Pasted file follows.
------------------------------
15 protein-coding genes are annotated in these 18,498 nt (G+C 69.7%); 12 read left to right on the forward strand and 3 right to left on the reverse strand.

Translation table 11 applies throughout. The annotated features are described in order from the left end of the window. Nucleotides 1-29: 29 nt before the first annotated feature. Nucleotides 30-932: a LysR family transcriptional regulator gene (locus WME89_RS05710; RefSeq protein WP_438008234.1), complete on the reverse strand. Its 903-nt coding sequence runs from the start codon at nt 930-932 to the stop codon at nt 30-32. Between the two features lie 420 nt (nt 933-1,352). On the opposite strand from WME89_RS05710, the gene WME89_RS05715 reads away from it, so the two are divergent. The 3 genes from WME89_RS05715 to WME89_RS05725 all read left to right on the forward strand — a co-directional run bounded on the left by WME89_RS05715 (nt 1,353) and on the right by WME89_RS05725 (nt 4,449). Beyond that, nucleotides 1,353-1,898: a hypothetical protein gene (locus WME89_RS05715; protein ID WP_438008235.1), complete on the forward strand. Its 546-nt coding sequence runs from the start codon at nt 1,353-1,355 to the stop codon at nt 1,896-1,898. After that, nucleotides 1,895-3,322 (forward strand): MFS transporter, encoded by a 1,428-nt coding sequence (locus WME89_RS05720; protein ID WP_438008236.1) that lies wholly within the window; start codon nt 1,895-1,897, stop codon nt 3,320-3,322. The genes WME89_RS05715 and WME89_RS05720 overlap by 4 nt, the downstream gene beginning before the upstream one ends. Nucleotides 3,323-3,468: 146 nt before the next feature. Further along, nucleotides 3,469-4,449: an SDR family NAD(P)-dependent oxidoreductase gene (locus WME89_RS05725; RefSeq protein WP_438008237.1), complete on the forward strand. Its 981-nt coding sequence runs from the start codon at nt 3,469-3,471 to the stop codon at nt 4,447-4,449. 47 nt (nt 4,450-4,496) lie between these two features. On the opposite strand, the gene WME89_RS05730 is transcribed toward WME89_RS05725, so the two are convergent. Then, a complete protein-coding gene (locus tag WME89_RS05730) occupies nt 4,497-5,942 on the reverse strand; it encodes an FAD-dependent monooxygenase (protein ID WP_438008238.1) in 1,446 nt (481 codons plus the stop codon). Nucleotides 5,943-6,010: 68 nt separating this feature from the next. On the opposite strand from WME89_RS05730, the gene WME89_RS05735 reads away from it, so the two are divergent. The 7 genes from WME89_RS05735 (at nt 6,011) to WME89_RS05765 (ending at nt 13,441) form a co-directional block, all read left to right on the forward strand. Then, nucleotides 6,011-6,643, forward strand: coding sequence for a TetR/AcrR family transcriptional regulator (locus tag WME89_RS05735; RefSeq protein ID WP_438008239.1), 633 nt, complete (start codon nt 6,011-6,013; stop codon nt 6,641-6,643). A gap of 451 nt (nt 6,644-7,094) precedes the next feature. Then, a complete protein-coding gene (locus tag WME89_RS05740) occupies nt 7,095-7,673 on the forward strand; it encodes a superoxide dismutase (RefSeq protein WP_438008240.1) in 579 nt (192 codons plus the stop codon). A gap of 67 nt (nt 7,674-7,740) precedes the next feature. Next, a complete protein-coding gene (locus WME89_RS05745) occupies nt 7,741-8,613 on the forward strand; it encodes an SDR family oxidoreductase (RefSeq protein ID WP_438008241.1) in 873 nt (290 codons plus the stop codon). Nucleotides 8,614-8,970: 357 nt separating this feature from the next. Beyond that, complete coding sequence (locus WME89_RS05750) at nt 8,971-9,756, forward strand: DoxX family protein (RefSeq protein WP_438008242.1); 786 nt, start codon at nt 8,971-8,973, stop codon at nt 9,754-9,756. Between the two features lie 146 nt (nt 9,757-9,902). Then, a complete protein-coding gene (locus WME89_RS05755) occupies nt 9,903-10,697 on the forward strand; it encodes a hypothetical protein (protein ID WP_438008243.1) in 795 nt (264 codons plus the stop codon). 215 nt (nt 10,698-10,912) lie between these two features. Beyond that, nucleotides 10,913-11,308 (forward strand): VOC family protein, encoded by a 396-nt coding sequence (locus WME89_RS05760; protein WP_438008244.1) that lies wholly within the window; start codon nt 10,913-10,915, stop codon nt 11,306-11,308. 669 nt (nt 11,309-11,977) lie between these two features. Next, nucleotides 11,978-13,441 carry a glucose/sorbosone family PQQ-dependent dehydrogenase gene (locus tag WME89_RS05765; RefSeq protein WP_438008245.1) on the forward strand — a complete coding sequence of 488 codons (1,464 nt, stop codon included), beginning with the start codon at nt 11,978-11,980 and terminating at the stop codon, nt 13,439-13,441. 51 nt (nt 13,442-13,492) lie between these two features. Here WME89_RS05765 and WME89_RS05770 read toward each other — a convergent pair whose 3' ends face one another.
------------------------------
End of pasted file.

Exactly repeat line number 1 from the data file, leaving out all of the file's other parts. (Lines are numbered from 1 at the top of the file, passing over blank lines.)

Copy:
15 protein-coding genes are annotated in these 18,498 nt (G+C 69.7%); 12 read left to right on the forward strand and 3 right to left on the reverse strand.